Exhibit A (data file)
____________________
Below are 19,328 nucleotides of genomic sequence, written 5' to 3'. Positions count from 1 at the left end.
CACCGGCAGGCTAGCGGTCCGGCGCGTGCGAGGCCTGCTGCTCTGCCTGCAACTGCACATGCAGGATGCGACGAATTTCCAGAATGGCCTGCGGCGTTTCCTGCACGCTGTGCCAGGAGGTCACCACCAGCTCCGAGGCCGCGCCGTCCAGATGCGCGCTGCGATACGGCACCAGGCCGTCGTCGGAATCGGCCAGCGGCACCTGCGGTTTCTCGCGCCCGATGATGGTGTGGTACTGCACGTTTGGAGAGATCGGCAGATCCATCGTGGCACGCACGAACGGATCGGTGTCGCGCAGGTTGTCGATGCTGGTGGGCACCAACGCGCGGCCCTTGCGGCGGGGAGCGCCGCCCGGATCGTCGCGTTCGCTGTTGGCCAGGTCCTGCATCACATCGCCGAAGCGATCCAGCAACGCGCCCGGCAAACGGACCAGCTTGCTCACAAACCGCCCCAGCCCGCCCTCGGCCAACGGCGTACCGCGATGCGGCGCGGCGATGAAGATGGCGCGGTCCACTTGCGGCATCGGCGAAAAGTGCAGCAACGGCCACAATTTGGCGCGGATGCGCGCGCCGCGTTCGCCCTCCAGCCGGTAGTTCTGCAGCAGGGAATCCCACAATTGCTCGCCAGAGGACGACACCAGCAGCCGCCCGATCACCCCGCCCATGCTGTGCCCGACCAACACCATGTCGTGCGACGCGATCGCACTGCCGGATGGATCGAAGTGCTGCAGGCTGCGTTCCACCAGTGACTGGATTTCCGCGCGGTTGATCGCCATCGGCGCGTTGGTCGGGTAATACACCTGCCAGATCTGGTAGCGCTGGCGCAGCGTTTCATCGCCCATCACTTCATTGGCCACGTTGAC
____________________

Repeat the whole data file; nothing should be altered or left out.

Below are 19,328 nucleotides of genomic sequence, written 5' to 3'. Positions count from 1 at the left end.
CACCGGCAGGCTAGCGGTCCGGCGCGTGCGAGGCCTGCTGCTCTGCCTGCAACTGCACATGCAGGATGCGACGAATTTCCAGAATGGCCTGCGGCGTTTCCTGCACGCTGTGCCAGGAGGTCACCACCAGCTCCGAGGCCGCGCCGTCCAGATGCGCGCTGCGATACGGCACCAGGCCGTCGTCGGAATCGGCCAGCGGCACCTGCGGTTTCTCGCGCCCGATGATGGTGTGGTACTGCACGTTTGGAGAGATCGGCAGATCCATCGTGGCACGCACGAACGGATCGGTGTCGCGCAGGTTGTCGATGCTGGTGGGCACCAACGCGCGGCCCTTGCGGCGGGGAGCGCCGCCCGGATCGTCGCGTTCGCTGTTGGCCAGGTCCTGCATCACATCGCCGAAGCGATCCAGCAACGCGCCCGGCAAACGGACCAGCTTGCTCACAAACCGCCCCAGCCCGCCCTCGGCCAACGGCGTACCGCGATGCGGCGCGGCGATGAAGATGGCGCGGTCCACTTGCGGCATCGGCGAAAAGTGCAGCAACGGCCACAATTTGGCGCGGATGCGCGCGCCGCGTTCGCCCTCCAGCCGGTAGTTCTGCAGCAGGGAATCCCACAATTGCTCGCCAGAGGACGACACCAGCAGCCGCCCGATCACCCCGCCCATGCTGTGCCCGACCAACACCATGTCGTGCGACGCGATCGCACTGCCGGATGGATCGAAGTGCTGCAGGCTGCGTTCCACCAGTGACTGGATTTCCGCGCGGTTGATCGCCATCGGCGCGTTGGTCGGGTAATACACCTGCCAGATCTGGTAGCGCTGGCGCAGCGTTTCATCGCCCATCACTTCATTGGCCACGTTGAC